Common Cathode Seven segment display and ATmega328p GPIO pin current question

Common Cathode Seven segment display and ATmega328p GPIO pin current question

Hi

:confused:

I have a common cathode 4-digit 7-seg display which i wish to connect to ATmega328p Its draws 36mA with 500 ohms current limit resistors. when every pin are on. (Vs-Vd)/R = I , 5-2.2/500 = 5.6mA * 8 = 44mA.(i have measured this)(everything is working)

Each digit is switched to GND via a GPIO current sink. i.e. connected directly.

I see all over the internet in many reputable places(blogs, tutorials) people connect the digit control pins straight to the GPIO pins. It seems to be common practice in the "arduino world" For example. here on sunfounder site

https://www.sunfounder.com/learn/lesson-17-stopwatch-4-digit-7-segment-display-rfid-v1-0-for-arduino.html

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This is same display I have (.56 common cathode red ) as i got it in a sunfounder Arduino kit

If you use 220 ohm resistors as per their suggestion. This would mean 101mA is following thru GPIO pin connected to Digit. when all segments are on. Yet the current Maximum limit of GPIO is 40mA

I don't understand normally in PIC world if connecting a Common-cathode 7-seg digit to PIC you turn on via a transistor like this circuit just for example.

https://www.studentcompanion.co.za/wp-content/uploads/2014/03/Connecting-a-2-digit-7-segment-display-to-a-PIC-microcontroller.jpg

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Whats going on? what am i missing here? How can Atmega328p survive this?

Thank you in advance.

typematrix: Whats going on? what am I missing here?

Assuming that "tutorials" on the Web are knowledgeable in some way.

People tried something - it "sort of" worked though not well, so they wrote up their findings with a degree of optimism.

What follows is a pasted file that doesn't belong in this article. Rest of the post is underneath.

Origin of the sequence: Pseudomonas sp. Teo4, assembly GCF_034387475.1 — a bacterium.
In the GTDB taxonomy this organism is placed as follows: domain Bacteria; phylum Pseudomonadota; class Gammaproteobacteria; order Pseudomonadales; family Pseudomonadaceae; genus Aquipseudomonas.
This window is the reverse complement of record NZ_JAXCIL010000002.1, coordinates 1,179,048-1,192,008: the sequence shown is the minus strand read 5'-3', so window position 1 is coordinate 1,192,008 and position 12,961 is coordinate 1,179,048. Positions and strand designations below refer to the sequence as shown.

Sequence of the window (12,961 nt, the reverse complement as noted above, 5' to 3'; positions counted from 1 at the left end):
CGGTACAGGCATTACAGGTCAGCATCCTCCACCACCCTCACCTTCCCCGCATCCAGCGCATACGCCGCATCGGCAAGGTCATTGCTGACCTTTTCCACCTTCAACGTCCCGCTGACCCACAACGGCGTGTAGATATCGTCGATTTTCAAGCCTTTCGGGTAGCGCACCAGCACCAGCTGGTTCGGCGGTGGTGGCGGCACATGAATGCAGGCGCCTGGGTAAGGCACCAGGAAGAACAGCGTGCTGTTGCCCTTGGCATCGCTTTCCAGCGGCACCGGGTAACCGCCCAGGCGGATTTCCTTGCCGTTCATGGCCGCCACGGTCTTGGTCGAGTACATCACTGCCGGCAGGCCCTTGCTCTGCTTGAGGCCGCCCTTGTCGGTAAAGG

Sometimes they even made a module and sold it to unsuspecting buyers!

typematrix: How can Atmega328p survive this?

It is fairly durable.

Yes, it may fail in time, but overloading it mildly beyond its recommended absolute maxima will not automatically cause catastrophic failure.

Note the limitation in your calculations. You assumed a LED voltage of 1.8 V with a 5 V supply but have not factored in the internal resistance of the drivers in the chip - about 50 Ohm each. This means the actual current is limited to 38 mA by the chip itself and if the multiplexing is functioning, for only one quarter of the time per cathode driver.

Paul__B: Assuming that "tutorials" on the Web are knowledgeable in some way.

People tried something - it "sort of" worked though not well, so they wrote up their findings with a degree of optimism.

Sometimes they even made a module and sold it to unsuspecting buyers!

Yes, it may fail in time, but overloading it mildly beyond its recommended absolute maxima will not automatically cause catastrophic failure.

Note the limitation in your calculations. You assumed a LED voltage of 1.8 V with a 5 V supply but have not factored in the internal resistance of the drivers in the chip - about 50 Ohm each. This means the actual current is limited to 38 mA by the chip itself and if the multiplexing is functioning, for only one quarter of the time per cathode driver.

I amwell aware of the pitfalls of the net that's why I came here to check, I was struck by just how many sites all had same wiring. I knew from my PIC experience that this was odd.

So wiring a 7-seg is not right.

The multiplexing of the 4 digits does not effect the 100mA figure, which is the draw of one digit with all segments and decimal point on when resistors are 220ohms

Can you show where in the datasheet ATmega328p I/O current is limited by chip to 38mA I cannot find it. I see on p308 it specifies DC Current per I/O Pin . . . . . . . . . . . . . . . . . . 40.0mA as a absolute maximum rating.

Yes, the absolute maximum current per I/O pin is 40ma. And the maximum total current is 200ma. I agree with you that even coming close to either number is not good practice. But there are two solutions that would allow you to safely multiplex four digits without using transistors.